(Bloomberg View) -- Investors are becoming increasingly worried that a few stocks seem to be driving the returns in the S&P 500 this year. Apple is up more than 33 percent in 2017. Facebook and Amazon shares are both up around 28 percent. It’s estimated that these three companies account for almost one-third of the gain in the S&P 500.
The worry is that, with the gains so concentrated in so few names, the market rally is getting long in the tooth. The problem with this argument is that this is how it usually works with market-cap weighted indexes -- very few names account for the majority of the gains.
Investor nervousness over concentrated gains in the markets is nothing new. The FANG stocks -- Facebook, Amazon, Netflix and Google -- accounted for a large part of the S&P 500 gains in 2015, as well. AQR’s Cliff Asness looked at the impact of individual stocks on the S&P 500 from 1994 to 2014 and compared those results to the 2015 FANG-driven market. Asness showed what the impact on overall market performance would have been if you removed the best-performing stocks each year.
From 1994 to 2014, the S&P 500 returned 9.3 percent a year. The top 10 stocks were good for 4.1 percent, or just shy of 45 percent of the total gains. So it’s perfectly normal that a handful of the 500 stocks in the index account for a large portion of the gains each year.
There is, however, another indicator that we can look at to gauge the market’s health. Market breadth is a simple ratio that looks at the number of advancing stocks versus the number of declining ones.
Let’s assume the advance-decline line is 1,000. If the next day there are 350 stocks that rise and 150 that fall, then it would net out at 200 and the next reading would be 1,200. If more stocks are consistently falling than rising, then the advance-decline line would be falling, and if more stocks are consistently rising than falling, then the advance-decline line would be rising.
During rising stock markets you can use an indicator like the advance-decline line to confirm that the uptrend is still in place. When the overall stock market is rising but more individual securities are declining than rising,, that can be a signal that the market is not “acting right” and the uptrend could be in trouble. It could be signaling that there could be a change in direction coming.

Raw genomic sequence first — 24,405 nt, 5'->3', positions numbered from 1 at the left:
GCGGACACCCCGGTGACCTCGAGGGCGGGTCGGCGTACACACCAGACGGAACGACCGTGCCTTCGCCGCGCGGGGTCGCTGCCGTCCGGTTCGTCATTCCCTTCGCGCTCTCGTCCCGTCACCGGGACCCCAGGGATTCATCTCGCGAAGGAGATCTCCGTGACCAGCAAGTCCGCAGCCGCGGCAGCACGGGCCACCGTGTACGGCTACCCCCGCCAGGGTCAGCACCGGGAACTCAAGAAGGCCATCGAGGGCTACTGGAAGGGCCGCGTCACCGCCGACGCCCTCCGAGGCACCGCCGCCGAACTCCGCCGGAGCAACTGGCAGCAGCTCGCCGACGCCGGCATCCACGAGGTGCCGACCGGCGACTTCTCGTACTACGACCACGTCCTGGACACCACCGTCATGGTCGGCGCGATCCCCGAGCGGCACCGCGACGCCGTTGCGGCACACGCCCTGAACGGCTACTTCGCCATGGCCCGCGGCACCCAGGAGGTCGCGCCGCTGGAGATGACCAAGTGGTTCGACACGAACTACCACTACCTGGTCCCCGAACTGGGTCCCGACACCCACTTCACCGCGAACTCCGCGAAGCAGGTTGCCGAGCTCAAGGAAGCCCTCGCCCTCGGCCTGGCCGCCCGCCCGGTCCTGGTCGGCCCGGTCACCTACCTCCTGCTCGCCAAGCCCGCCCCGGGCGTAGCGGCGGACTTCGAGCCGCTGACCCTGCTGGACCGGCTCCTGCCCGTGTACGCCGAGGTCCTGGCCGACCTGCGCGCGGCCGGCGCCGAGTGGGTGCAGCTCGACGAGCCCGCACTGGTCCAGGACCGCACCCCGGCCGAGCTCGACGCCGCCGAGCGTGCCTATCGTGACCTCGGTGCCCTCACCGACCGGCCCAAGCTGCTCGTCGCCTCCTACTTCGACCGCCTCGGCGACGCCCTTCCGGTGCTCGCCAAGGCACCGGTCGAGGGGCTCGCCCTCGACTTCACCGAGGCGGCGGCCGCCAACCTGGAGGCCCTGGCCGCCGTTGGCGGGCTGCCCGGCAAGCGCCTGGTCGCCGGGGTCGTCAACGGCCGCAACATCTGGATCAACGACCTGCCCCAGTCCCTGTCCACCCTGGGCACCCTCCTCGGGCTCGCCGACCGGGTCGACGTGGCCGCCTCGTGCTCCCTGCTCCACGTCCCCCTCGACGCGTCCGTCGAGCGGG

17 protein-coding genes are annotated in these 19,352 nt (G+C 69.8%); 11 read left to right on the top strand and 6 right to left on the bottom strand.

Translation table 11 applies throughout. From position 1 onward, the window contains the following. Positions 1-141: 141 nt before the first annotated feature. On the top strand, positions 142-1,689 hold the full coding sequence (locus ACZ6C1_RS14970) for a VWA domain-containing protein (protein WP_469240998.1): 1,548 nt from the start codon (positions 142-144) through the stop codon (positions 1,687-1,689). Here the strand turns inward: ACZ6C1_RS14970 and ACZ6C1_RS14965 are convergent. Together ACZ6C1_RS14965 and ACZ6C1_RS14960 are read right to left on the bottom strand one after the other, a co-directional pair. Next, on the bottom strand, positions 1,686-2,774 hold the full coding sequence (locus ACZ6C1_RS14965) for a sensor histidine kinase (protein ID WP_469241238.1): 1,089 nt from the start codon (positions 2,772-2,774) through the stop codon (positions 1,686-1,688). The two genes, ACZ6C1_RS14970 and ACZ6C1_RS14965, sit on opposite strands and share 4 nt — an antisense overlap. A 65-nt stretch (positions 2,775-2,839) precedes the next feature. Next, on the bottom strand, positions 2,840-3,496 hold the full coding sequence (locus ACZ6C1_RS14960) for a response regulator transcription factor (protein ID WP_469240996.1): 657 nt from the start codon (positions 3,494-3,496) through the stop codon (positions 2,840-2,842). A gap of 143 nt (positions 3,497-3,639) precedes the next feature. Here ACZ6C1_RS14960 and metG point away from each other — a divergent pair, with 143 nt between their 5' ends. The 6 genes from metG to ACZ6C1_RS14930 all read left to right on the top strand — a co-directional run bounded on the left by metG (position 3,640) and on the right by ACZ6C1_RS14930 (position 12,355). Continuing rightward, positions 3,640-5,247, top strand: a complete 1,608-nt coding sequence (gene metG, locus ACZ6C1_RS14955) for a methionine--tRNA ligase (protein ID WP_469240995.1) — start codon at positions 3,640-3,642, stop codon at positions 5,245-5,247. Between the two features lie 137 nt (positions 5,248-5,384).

The hope would be that when stocks are at new all-time highs so is the advance/decline line. You would want them to confirm each other. If there’s a divergence you can try to figure out if something is amiss.
For example, during the technology bubble in the 1990s there was an evident divergence between stocks and the advance-decline line:
The advance-decline line was crashing beginning in early-1999, while stocks continued to rise for another year or so. The fact that so few stocks were carrying the market higher with a falling advance-decline line was a big warning sign for the coming dotcom crash.
Now look at the S&P 500 versus market breadth since 2013:
There have been divergences in this time but, for the most part, the advance-decline line has tracked the stock market during the most recent rally.
Market breadth is not the be-all-end-all tell in the markets, because no single indicator works all the time. The advance-decline line did fall before the stock market in late 2007 before the financial crisis. But recent market corrections in 2010, 2011 and 2012 saw no divergence between market breadth and the stock market. Market volatility doesn’t always follow the same pattern.
Nothing has a perfect market track record, yet looking at the underlying securities in the index to get a better sense of how things appear beneath the surface of the average can give you a better sense of how the markets are behaving. Calling a market top is never easy, but a market breadth divergence is an indicator investors should keep an eye on as a potential warning sign.
This column does not necessarily reflect the opinion of the editorial board or Bloomberg LP and its owners.
Ben Carlson is director of institutional asset management at Ritholtz Wealth Management. He is the author of "Organizational Alpha: How to Add Value in Institutional Asset Management."
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